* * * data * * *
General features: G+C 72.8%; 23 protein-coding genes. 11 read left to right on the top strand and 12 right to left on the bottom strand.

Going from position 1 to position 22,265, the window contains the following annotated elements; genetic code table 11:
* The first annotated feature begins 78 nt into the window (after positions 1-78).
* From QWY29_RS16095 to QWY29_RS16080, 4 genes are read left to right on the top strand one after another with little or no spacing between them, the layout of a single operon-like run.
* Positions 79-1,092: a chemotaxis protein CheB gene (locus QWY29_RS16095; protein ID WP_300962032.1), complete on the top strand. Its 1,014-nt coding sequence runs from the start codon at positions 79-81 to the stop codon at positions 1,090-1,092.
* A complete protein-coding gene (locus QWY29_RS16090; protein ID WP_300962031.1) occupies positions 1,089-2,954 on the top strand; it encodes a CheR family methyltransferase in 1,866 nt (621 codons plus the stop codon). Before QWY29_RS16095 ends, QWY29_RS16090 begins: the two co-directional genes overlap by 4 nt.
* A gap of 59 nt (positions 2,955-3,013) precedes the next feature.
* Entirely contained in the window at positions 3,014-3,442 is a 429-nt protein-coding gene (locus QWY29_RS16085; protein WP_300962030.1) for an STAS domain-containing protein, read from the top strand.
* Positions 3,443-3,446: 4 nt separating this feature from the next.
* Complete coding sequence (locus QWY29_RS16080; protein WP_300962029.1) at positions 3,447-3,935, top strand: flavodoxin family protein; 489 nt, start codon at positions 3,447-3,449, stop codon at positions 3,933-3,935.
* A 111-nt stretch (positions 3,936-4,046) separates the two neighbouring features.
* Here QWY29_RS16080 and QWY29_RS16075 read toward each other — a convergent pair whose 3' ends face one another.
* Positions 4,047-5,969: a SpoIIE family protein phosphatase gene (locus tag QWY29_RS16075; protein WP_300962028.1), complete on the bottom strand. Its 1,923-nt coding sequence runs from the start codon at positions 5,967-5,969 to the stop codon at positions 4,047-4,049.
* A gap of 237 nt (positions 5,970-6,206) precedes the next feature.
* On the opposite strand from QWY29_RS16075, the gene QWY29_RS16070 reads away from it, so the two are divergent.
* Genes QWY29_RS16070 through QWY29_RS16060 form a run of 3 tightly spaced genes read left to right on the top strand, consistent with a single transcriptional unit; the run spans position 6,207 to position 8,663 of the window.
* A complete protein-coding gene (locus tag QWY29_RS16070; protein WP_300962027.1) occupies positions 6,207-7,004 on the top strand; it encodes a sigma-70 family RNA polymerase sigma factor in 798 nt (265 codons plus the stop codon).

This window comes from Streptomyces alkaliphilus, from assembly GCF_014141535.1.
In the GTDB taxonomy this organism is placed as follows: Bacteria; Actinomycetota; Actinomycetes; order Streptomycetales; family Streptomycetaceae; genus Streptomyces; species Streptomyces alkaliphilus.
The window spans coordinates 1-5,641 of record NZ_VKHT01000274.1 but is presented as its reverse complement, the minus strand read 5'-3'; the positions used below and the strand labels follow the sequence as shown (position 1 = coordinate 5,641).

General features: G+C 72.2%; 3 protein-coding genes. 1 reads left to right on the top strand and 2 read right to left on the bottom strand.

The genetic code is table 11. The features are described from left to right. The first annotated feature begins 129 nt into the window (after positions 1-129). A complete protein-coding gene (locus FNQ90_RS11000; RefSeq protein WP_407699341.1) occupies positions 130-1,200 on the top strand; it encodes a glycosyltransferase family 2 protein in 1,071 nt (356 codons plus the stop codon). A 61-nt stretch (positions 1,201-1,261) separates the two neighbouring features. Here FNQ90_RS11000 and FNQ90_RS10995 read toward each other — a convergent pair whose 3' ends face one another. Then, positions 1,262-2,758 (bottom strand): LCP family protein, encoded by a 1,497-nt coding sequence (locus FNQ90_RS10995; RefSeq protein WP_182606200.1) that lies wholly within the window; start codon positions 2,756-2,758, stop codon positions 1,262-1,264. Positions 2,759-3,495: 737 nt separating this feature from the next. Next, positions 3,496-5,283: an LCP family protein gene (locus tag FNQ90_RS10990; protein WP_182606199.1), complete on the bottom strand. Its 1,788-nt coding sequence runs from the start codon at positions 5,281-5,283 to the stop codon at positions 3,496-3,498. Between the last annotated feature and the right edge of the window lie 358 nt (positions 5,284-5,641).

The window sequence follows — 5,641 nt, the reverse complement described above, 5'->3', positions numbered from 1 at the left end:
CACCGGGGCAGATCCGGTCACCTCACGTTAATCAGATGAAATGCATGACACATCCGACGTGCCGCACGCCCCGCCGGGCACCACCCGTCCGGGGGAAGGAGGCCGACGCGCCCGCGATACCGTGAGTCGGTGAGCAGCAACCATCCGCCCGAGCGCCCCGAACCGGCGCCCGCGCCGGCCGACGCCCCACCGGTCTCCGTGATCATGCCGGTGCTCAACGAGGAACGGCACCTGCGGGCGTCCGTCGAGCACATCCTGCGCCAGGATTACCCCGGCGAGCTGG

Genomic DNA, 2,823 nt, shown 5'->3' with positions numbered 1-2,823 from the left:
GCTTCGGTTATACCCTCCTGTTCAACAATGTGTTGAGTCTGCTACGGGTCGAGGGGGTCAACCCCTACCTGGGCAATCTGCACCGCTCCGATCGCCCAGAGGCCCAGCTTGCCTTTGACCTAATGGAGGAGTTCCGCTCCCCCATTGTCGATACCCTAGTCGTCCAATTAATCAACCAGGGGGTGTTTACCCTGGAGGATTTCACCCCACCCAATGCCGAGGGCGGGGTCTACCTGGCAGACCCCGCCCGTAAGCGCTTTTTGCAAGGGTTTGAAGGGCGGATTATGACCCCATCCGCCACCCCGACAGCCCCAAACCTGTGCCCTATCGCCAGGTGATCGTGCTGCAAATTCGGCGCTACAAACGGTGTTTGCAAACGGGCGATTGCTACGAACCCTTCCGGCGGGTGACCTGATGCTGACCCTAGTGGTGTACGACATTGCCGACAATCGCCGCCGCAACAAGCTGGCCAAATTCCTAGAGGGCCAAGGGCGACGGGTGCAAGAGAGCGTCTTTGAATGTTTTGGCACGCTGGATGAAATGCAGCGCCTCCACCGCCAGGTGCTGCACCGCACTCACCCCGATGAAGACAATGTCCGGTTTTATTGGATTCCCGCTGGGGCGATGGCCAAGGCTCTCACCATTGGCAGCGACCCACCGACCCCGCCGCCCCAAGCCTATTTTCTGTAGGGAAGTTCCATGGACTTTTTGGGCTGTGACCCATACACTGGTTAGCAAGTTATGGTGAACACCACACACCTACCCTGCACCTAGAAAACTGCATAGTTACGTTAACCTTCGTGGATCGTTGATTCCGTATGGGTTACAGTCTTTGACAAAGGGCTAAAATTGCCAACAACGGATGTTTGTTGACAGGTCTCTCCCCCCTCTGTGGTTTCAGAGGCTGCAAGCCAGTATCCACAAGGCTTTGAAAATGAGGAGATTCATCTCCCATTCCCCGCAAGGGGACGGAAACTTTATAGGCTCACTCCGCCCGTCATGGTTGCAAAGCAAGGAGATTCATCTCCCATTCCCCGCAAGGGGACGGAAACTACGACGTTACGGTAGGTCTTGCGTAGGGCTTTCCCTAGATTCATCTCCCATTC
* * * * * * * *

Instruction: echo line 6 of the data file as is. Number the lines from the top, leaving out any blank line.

* A complete protein-coding gene (locus QWY29_RS16090; protein ID WP_300962031.1) occupies positions 1,089-2,954 on the top strand; it encodes a CheR family methyltransferase in 1,866 nt (621 codons plus the stop codon). Before QWY29_RS16095 ends, QWY29_RS16090 begins: the two co-directional genes overlap by 4 nt.